NativeAdVantage 10-Q2BA:

(10 Questions 2B Answered)

What do you do best?
What makes you the best?
Biggest success?
What are your aspirations?
Most challenging moment?
Favorite Motto?
Favorite People?
Favorite Places?
Favorite Products?
Current Passions?

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Andy Weir: Author of "The Martian"

John Philipson: VP, Six Senses Resorts

Tom Sito: Chair of Animation, USC Film School

Elizabeth Wynn: Broker, Sotheby's RE

Leonard Greenhalgh: Professor, Tuck-Darmouth)

Ryan Blair: NY Times Best Selling Author/Entrepreneur


Featured NativeAdVice:

Shai Reshef: Founder of University of the People

Paul D'Arcy: SVP of Indeed

Susan Hatje: GM of Mandarin Oriental, NY

Dan Laufer: Co-Founder of RentLingo

Hilary Laney: President of Tri-Digital

Greg Marsh: Co-Founder of onefinestay

Omar Qari: Co-Founder of Abacus

Gabriell Weinberg: Founder of DuckDuckGo

Stacy Rauen: E-I-C of Hospitality Design Mag

Jon Gray: CRO of HomeAway

Joe Speiser: Co-Founder of

Ben McKean: Co-Founder of HungryRoot

John Boiler: Founder/CEO of 72andSunny

Wayne Pacelle: CEO of The Humane Society of the US

Tom Guay: GM at The Sagamore Resort

Dr. Alejandro Junger: Founder of The Clean Program

Rob Flaherty: CEO of Ketchum

Neil Thanedar: Founder/CEO of LabDoor

Andy Grinsfelder: VP of Sales/Marketing, Delaware North Resorts

Laura Frerer-Schmidt: VP/Publisher of Women's Health

Avi Steinlauf: CEO of

Kathy Bloomgarden: CEO of Ruder Finn

Gabriel Flateman: Co-Founder/CTO of Casper

Mark Bartels: CEO of StumbleUpon

Bill Hagelstein: President/CEO of RPA

Adam Singolda: Founder/CEO of Taboola

Jonathan Plutzik: Proprietor of The Betsy-South Beach

Jessica Scorpio: Founder/VP of Marketing at GetAround

Ralph McRae: CEO of Leading Brands

Warren Berger: Bestselling Author

Liz Kaplow: Founder/CEO of Kaplow Communications

Dave Girouard: Founder/CEO of UpStart

Dave Asprey: Founder of BullectProof Executive

Douglas C. Smith: President of EDSA

Val Difebo: CEO of Deutsch NY

Guido Polito: CEO of Baglioni Hotels

Doyle Graham, Jr.: CEO of Valencia Group

Oscar Farinetti: Founder of Eataly

Angelo Sotira: CEO of DeviantART

Ali Khwaja: CFO of Safecharge

Zach Erdem: Proprietor of 75 Main

Jim Beley: GM of The Umstead Hotel

Alexis Gelburd-Kimler: Proprietor of West Bridge

Elie Georges: Proprietor of Hotel San Regis

Kalen Caughey: Founder o VOKE Tab

Michael Friedenberg: CEO of IDG

Donna Karan: Founder of DKNY

Edward Nardoza: Editor-in-Chief of WWD

Scott Dadich: Editor-in-Chief of Wired

Rhona Murphy: Former CEO of The Daily Beast

David J. Pecker: CEO of American Media

Lilian Roten: VP of Swissotel Hotels

Kenny Dichter: Founder/CEO of Wheels Up

Joshua Tetrick: Founder/CEO of Hampton Creek

Paul James: Global Brand Leader of The Luxury Collection

Dr. James Wagner: President of Emory University

Amy Thompson: President of ATM Artists & Management

Neil Gillis: President of Round Hill Music

Brett Matteson: President of Columbia Hospitality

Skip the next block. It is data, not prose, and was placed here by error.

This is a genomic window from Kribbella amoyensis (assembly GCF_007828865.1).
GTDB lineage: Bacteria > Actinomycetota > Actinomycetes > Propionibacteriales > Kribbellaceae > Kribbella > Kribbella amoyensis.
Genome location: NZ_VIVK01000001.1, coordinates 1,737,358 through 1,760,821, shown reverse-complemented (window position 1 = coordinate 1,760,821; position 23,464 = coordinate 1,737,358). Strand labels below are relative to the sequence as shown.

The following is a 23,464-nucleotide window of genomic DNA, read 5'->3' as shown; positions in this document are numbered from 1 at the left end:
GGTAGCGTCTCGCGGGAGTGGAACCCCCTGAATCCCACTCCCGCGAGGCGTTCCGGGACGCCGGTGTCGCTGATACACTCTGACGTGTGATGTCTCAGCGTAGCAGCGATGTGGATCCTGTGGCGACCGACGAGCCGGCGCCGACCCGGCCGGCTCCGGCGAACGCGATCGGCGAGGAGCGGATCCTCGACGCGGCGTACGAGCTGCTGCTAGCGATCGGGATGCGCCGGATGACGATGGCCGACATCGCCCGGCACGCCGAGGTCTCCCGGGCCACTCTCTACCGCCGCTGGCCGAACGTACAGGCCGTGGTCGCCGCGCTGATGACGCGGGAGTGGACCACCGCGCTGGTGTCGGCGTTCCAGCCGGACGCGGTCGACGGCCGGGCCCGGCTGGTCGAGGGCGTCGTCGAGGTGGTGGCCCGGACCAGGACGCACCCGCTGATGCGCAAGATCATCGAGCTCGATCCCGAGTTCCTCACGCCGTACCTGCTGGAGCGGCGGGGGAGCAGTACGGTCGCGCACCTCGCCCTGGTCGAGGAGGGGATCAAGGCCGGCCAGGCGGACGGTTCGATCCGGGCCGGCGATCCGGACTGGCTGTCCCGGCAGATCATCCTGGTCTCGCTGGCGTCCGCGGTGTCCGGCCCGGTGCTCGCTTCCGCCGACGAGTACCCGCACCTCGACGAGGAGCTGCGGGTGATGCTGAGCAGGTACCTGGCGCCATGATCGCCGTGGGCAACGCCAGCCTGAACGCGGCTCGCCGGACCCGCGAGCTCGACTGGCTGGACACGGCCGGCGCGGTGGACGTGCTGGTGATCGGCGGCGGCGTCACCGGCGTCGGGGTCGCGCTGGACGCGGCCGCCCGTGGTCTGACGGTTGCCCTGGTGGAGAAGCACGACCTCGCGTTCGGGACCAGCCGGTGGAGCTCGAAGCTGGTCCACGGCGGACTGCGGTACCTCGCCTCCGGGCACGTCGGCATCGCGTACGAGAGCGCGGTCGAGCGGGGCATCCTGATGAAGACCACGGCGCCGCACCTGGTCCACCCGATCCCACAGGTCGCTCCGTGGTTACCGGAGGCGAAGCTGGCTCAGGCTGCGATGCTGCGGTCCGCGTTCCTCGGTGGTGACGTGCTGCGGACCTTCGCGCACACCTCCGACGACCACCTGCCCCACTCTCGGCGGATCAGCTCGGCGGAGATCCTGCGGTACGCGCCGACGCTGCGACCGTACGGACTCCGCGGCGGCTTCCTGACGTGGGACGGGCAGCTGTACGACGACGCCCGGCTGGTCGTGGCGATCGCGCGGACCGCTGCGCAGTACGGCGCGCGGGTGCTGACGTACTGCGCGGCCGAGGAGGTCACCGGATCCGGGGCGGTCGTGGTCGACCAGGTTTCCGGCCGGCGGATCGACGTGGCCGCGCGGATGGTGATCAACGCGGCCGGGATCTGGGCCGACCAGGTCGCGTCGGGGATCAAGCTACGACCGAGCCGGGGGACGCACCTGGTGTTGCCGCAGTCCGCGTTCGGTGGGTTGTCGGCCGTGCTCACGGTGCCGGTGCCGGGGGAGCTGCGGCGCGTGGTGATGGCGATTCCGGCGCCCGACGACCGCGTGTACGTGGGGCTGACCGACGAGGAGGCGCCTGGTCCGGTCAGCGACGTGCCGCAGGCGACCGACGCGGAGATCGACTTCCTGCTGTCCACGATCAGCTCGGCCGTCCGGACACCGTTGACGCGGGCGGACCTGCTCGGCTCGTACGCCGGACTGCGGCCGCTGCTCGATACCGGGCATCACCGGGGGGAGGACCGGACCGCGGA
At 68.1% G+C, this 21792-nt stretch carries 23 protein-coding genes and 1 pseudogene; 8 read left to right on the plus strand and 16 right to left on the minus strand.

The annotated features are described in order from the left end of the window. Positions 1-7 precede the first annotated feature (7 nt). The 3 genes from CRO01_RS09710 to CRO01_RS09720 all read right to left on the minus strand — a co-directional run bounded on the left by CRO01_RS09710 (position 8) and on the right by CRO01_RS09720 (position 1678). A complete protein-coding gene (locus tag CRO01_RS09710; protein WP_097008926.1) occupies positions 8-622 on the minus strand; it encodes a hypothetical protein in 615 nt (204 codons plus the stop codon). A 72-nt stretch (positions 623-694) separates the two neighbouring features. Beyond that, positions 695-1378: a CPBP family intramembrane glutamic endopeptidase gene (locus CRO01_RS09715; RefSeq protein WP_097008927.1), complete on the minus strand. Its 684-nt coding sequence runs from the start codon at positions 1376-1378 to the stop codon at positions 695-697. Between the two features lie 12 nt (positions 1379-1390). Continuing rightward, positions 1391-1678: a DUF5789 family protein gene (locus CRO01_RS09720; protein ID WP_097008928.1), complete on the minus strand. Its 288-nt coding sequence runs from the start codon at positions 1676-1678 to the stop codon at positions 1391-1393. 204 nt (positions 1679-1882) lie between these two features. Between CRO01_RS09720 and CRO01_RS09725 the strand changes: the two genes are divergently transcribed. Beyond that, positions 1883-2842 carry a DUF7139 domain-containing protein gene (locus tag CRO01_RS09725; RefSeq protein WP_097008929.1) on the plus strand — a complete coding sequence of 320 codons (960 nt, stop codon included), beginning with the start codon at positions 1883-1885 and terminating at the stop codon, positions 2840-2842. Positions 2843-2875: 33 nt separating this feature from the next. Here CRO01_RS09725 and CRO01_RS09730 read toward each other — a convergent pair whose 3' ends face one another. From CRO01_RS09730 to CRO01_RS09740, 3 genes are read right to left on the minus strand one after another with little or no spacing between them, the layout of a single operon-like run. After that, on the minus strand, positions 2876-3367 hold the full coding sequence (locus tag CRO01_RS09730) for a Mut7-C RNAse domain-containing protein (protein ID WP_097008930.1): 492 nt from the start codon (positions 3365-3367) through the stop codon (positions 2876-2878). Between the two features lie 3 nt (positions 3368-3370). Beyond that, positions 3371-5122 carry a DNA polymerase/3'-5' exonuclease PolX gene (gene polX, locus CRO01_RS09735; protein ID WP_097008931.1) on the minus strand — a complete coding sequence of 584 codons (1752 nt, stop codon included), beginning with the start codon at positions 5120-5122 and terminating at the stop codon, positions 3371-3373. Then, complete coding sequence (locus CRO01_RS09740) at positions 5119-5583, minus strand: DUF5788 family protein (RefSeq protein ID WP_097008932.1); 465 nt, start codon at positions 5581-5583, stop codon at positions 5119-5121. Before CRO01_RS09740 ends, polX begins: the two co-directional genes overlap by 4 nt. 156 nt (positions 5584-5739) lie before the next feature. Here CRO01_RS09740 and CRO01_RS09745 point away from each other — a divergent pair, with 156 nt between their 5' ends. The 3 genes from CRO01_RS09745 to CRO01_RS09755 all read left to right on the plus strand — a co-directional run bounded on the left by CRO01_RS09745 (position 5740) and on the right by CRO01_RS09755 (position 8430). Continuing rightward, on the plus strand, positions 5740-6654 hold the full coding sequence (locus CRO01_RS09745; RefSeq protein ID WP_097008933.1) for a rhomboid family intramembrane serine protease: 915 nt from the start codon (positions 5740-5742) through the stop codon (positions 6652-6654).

Jonathan Reckford: CEO of Habitat For Humanity

Phil Harrison: President/CEO of Perkins+Will

Chef Bill Telepan

Tony Horton: Founder of P90X

Beth Weissenberger: Co-Founder of The Handel Group

Michael Fertik: Founder/CEO of

Dana Cowin: Editor-in-Chief of Food & Wine

Bob Proctor: Chairman of Proctor/Gallagher Institute

Dennis Turcinovic: Owner of Delmonicos

Vittorio Assaf: Co-Founder of Serafina Restaurant Group

Shafqat Islam: Co-Founder of Newscred

Matt Williams: CEO of The Martin Agency

Bruce Rogers: Executive Chef at Hale & Hearty

Caleb Merkl: Co-Founder of Maple

Candy Argondizza: VP of Culinary at ICC

Neil Sazant: President of The Sagamore

Matt Straz: Founder/CEO of Namely

Terry Couglin: Managing Partner of Marta/Maialino

Andrei Cherny: Co-Founder/CEO of Aspiration

Ronen Nissenbaum: Managing Director of Waldorf Astoria NY

Patrick Godfrey: President of Godfrey Q

Sarah Berman: Founder/President of The Berman Group

Michael Schwartz: Owner of Genuine Hospitality Group

Stephan Aarstol: Founder/CEO of Tower Paddle Boards

Peter Shaindlin: COO of Halekulani Corp.

August Cardona: Founder/CEO of Epicurean Group

Nick Kenner: Co-Founder of Just Salad

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Shane Greenstein: Author & MBA Class of 1957 Professor of Business Administration, Harvard Business School

My NativeAdVantage:


Shane Greenstein is the MBA Class of 1957 Professor of Business Administration and co-chair of the HBS Digital Initiative. He teaches in the Technology, Operations and Management Unit. Professor Greenstein is also co-director of the program on the economics of digitization at The National Bureau of Economic Research.

Encompassing a wide array of questions about computing, communication, and Internet markets, Professor Greenstein's research extends from economic measurement and analysis to broader issues. His most recent book focuses on the development of the commercial Internet in the United States. He also publishes commentary on his blog, Digitopoly, and his work has been covered by media outlets ranging from The New York Times and The Wall Street Journal to Fast Company and PC World.

His most recent book, How the Internet Became Commercial: Innovation, Privatization, and the Birth of a New Network (Princeton University Press; 2015) demonstrates how, without any central authority, a unique and vibrant interplay between government and private industry transformed the Internet. In less than a decade, the Internet went from being a series of loosely connected networks used by universities and the military to the powerful commercial engine it is today. Professor Greenstein previously taught at the Kellogg School of Management, Northwestern University, and at the University of Illinois, Urbana/Champaign. He received his PhD from Stanford University in 1989 and his BA from University of California at Berkeley in 1983, both in economics. He continues to receive a daily education in life from his wife and children.